How planning and infrastructure failed during Maui wildfires

How planning and infrastructure failed during Maui wildfires


New reports shed more light on systemic failures during the Maui wildfires, but there are still a lot of unanswered questions.

A recovery vehicle drives past burned structures and cars two months after a devastating wildfire on October 9th, 2023, in Lahaina, Hawaii. 
Photo by Mario Tama / Getty Images

New details surfaced this week about cascading failures that led to wildfires ripping through Maui last August. While investigations confirming the cause of the blaze are ongoing, officials are recognizing how unprepared agencies were for the inferno.

The wildfires killed at least 101 people and scorched some 2,200 structures — most of them residential. Downed power lines, blocked evacuation routes, and poor communications all added to extreme conditions that allowed blazes to grow into a monstrous conflagration.

“In the aftermath of this catastrophe, questions linger about the adequacy of warning systems, evacuation planning, and the preparedness of communities for such extreme events,” says a new report commissioned by the Hawaii attorney general that was published by the Fire Safety Research Institute (FSRI).

The report puts together a minute-by-minute breakdown of the events that took place once fire broke out on Maui on August 8th, 2023. Its authors reviewed logs of emergency and radio communications, texts and phone calls, emails, videos, images, and social media posts, as well as relying on eyewitness accounts.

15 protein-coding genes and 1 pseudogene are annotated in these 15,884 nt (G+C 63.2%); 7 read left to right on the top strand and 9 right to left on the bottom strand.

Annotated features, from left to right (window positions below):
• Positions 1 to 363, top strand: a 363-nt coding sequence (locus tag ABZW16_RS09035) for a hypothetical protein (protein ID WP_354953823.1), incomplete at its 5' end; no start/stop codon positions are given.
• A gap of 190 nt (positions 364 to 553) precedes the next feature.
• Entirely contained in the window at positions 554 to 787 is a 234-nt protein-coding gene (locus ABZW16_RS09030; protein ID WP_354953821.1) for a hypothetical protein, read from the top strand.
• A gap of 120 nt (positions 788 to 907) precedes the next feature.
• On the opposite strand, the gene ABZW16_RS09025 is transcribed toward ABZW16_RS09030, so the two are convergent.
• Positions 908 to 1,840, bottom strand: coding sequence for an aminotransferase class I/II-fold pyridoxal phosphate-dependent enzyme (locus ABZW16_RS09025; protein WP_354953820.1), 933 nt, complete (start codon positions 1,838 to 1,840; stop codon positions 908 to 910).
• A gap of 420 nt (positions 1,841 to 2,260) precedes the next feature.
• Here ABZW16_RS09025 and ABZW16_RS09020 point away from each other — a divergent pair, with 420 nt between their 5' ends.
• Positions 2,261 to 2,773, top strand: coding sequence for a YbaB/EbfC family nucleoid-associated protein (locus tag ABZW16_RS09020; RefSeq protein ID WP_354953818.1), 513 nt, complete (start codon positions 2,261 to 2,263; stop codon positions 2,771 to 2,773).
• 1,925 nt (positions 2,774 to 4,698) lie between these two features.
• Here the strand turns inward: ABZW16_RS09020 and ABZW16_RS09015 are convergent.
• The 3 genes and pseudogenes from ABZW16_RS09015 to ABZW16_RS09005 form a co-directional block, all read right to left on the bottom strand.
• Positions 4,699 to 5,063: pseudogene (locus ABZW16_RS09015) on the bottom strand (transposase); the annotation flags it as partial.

The summary alone is both harrowing and eerily clinical to read. It’s hard to shake firsthand accounts that came out in August of people diving into the ocean to escape flames and scenes of Lahaina, the former capital of the Hawaiian Kingdom, in ashes.

But the 200-page report identifies some telling instances of issues that stymied response efforts. Pipes failed, and water pressure dropped so low that parts of Lahaina had no water flowing from their fire hydrants. Smoke and flames cut off evacuation routes and “overwhelmed the efforts of police and firefighters to evacuate the area.” Without cell service, police officers and firefighters talked to each other on closed channels, including car radios — leaving the public in the dark about what was going on. Some residents created impromptu evacuation routes by “opening locked gates and clearing access to dirt roads.”

Downed power lines entangled fire fighting equipment, forcing crews to abandon it. Utility Hawaiian Electric already faces several lawsuits alleging that its power lines triggered the blaze. Attorney General Anne Lopez clarified that this week’s report doesn’t pinpoint how the fire started — that’s supposed to come out of an investigation led by the US Bureau of Alcohol, Tobacco, Firearms and Explosives, as well as the Maui Fire and Public Safety Department.

On Tuesday, the Western Fire Chiefs Association released a separate assessment of how the Maui Fire Department responded to the disaster. It includes more than 100 recommendations for what could be done better in the future after identifying 17 kinds of “challenges” the department faced in August. Those issues range from lacking enough aircraft or not having a standard inventory of response vehicles to a breakdown in communications via calls, text, and WhatsApp.

These kinds of problems become a bigger risk in an environment that’s made fires more intense around the world. Climate change is making weather more extreme; in Maui, strong winds from a hurricane offshore fanned flames that tore through Lahaina. Invasive grasses, left behind by a history of colonization and plantations on Hawaii, became an explosive fuel source.

The attorney general has two more reports on the way that build off the timeline of events FSRI released this week. Those reports are expected to provide more in-depth analysis of how those events influenced the catastrophe and offer more recommendations to prevent anything similar from happening again.

Justine Calma

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